An overfat ego, or an obese ego, is a liability. It grows huge and bloated on a poor diet of flattery, lies, and denial. It gets in the way. No longer is the ego a responsive weapon and foundation, but it becomes an insatiable monster demanding ever more to feed it. It craves flattery and attention. The truth burns, so it fosters lies and denial. The overfed, bloated ego lives and grows only to serve itself.

That's the greatest danger told by these cautionary tales. In the beginning, the plant offers Seymour gifts, wishes granted, in exchange for food. But in the end, it consumed everything good in his life.

That's what a bloated ego does. It loves only itself, and it will devour everything if not controlled.

So, how do you keep that healthy ego fit and in fighting trim? Watch what you feed it.

  • It's wonderful to have your work praised, but keep it in perspective. Remember that it's the work that's wonderful, not YOU.
  • Consider the source. There's a lot of suck-ups out there who will tell you everything you want to hear. Your true friends will call you on your bullshit, too. Treasure them.
  • Be brutally honest with yourself. Graciously and joyfully accept the good things that come your way, but always treat them like gifts, not your just due.
  • It ain't just a river in Egypt. Guard against denial. Even on the little things, make sure you're seeing things clearly, not the way that makes you look the best.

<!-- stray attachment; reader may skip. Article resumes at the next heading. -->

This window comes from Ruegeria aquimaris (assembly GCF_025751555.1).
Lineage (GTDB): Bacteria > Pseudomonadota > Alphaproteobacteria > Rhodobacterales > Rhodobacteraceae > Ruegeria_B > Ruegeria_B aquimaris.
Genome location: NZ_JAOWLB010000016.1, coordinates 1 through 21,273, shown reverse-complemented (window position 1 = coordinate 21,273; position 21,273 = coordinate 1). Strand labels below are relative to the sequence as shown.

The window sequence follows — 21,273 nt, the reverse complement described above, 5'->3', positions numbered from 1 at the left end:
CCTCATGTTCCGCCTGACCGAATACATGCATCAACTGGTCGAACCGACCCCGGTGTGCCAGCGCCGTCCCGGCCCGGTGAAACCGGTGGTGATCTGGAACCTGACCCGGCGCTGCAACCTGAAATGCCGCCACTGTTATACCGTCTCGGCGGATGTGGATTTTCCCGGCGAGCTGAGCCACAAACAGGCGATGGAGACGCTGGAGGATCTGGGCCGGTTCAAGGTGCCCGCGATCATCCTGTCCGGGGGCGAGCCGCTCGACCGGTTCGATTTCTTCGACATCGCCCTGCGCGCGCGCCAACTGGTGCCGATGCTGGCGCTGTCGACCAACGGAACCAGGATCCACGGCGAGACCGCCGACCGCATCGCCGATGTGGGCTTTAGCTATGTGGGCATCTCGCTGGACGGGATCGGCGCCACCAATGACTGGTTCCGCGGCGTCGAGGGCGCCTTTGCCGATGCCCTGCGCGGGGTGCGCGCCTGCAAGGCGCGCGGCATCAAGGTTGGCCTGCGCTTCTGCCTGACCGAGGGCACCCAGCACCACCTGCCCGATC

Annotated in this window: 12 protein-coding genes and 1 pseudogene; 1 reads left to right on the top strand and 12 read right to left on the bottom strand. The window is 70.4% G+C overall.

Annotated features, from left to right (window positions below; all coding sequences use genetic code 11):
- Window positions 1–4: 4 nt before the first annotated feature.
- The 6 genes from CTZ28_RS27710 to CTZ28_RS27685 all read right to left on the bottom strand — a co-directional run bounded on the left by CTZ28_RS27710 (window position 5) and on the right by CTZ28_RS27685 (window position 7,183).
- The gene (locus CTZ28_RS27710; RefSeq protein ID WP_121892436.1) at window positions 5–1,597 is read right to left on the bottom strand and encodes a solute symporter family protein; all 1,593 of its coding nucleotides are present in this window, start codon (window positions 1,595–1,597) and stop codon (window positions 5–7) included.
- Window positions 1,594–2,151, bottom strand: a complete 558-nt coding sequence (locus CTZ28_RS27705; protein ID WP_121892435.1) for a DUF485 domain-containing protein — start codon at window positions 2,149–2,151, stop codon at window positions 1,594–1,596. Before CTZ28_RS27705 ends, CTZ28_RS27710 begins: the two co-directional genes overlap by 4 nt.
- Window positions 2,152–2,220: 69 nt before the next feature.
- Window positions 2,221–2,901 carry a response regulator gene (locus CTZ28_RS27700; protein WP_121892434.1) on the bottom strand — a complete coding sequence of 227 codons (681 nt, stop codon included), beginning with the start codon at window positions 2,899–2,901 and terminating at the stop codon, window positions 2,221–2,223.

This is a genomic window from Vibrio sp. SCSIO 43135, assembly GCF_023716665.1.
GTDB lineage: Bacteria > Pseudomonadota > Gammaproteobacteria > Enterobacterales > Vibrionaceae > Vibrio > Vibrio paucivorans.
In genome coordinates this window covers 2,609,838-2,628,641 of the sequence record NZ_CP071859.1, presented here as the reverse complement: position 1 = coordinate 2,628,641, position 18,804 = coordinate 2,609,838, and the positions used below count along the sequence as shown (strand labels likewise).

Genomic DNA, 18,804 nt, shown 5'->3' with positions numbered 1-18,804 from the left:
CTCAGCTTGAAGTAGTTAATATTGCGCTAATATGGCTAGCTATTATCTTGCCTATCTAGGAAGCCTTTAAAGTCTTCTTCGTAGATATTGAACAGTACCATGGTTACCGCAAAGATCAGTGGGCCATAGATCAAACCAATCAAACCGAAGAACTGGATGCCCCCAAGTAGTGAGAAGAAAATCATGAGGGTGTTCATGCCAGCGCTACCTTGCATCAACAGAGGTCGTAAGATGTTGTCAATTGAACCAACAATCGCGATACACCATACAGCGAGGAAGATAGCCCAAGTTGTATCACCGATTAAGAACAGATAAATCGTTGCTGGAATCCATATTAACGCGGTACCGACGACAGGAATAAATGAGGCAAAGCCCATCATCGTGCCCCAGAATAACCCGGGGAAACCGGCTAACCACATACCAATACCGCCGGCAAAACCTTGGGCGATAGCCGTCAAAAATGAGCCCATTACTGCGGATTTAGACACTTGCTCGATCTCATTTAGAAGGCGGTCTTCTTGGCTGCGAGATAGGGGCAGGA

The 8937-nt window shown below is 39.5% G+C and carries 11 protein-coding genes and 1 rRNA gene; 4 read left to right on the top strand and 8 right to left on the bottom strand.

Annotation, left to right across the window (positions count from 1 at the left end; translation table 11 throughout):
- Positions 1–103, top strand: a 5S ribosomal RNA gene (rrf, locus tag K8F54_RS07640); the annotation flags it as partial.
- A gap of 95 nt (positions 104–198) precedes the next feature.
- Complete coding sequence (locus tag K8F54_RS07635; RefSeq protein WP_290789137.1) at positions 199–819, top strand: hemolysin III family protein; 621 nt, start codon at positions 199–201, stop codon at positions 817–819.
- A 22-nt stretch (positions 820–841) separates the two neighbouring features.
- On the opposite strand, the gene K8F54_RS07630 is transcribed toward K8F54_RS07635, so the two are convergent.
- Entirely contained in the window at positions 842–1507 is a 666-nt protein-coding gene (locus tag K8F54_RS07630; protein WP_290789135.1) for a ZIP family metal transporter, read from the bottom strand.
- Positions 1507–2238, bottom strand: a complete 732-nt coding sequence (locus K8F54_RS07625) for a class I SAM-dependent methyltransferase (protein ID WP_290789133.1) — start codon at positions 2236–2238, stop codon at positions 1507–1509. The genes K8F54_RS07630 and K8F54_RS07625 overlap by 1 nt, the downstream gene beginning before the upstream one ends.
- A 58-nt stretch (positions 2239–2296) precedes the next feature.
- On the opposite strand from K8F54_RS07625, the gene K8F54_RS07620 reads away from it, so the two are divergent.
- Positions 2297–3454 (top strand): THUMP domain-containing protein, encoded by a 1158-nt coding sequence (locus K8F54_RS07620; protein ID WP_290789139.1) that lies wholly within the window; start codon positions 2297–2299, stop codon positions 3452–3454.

• Acknowledge the role of serendipity and blessings. We achieve success through hard work, but also through the grace of the universe. Whatever you believe in, give thanks daily for the luck that brings you good things.
  • Ask "why me?" One of my favorite religious studies professors said, "When bad things occur, we raise our gaze to heaven and ask God, 'why me?' But when good things happen, do we ever question it?" This has stood me in excellent stead. When something terrific happens, I ask "why me?" and then I give thanks.
  • Observe the cautionary tales. When that writer does something that makes you roll your eyes at their huge ego? Quit rolling and pay attention. It can happen to any of us. Be vigilant!
And, please, don't feed the plants. ;-)

Saturday, June 3, 2017

I Won't Publish the Book Without the Editor's Input

I’ve been on the record forever as stating that a book must have a professional editor. As my friends have said all week, the author is too close to the story to catch everything that might need revision, or to think of some cool twist that resolves a plot issue or even to see a plot issue sometimes. I absolutely will not release a book that hasn't been through both my developmental editor (our primary topic here) and a professional copy editor. I hire my developmental editor to review my novellas and short stories for anthologies as well.